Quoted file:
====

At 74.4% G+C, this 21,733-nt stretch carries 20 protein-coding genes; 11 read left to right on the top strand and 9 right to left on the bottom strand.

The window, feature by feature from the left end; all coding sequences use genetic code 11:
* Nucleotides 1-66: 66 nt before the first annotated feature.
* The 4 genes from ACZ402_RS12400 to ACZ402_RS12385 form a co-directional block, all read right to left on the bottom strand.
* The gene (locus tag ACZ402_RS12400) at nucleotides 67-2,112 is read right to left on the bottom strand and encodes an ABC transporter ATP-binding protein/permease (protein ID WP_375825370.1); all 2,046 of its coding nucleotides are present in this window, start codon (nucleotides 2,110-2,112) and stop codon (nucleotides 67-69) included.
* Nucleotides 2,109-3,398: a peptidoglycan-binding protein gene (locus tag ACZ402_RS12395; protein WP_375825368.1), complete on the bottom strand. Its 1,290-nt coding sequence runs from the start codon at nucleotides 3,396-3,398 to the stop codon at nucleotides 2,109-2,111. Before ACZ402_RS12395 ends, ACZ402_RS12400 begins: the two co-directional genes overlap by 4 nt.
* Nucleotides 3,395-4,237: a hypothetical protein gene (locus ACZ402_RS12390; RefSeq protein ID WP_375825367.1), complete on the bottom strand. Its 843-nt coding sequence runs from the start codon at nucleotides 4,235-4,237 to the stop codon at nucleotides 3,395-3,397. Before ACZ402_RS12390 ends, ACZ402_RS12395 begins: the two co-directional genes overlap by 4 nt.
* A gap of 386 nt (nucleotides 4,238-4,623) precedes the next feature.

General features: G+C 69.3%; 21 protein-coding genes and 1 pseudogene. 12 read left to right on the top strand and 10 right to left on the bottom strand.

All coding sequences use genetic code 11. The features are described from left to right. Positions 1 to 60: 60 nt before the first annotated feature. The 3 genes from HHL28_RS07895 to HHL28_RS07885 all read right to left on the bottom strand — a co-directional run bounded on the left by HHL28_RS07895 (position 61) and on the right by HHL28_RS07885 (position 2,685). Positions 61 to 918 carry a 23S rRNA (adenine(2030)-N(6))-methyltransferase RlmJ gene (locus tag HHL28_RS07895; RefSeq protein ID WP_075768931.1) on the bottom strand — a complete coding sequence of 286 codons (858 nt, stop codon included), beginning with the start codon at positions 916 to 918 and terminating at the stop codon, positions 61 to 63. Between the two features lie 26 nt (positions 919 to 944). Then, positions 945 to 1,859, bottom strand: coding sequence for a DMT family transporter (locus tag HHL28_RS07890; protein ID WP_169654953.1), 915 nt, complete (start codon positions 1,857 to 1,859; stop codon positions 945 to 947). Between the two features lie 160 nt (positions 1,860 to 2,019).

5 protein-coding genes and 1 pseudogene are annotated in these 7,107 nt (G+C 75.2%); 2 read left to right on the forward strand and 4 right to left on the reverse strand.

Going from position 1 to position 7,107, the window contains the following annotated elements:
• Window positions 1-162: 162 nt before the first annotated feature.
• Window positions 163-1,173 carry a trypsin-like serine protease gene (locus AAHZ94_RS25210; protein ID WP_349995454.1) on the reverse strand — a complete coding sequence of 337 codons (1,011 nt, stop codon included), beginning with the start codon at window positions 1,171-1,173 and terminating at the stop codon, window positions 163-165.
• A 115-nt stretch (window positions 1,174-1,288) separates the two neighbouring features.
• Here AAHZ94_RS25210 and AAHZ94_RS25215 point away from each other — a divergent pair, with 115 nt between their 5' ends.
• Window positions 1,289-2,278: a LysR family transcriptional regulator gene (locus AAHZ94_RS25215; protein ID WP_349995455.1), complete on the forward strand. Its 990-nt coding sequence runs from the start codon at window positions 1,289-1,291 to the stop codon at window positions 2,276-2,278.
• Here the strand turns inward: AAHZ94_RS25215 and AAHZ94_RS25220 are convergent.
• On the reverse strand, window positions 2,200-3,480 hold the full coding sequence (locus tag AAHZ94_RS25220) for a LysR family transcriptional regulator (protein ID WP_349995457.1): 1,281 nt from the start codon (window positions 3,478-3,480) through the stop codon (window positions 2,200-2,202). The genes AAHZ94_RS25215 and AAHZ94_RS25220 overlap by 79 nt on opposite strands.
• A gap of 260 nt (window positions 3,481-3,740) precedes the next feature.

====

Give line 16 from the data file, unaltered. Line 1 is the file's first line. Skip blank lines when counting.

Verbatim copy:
• Here AAHZ94_RS25210 and AAHZ94_RS25215 point away from each other — a divergent pair, with 115 nt between their 5' ends.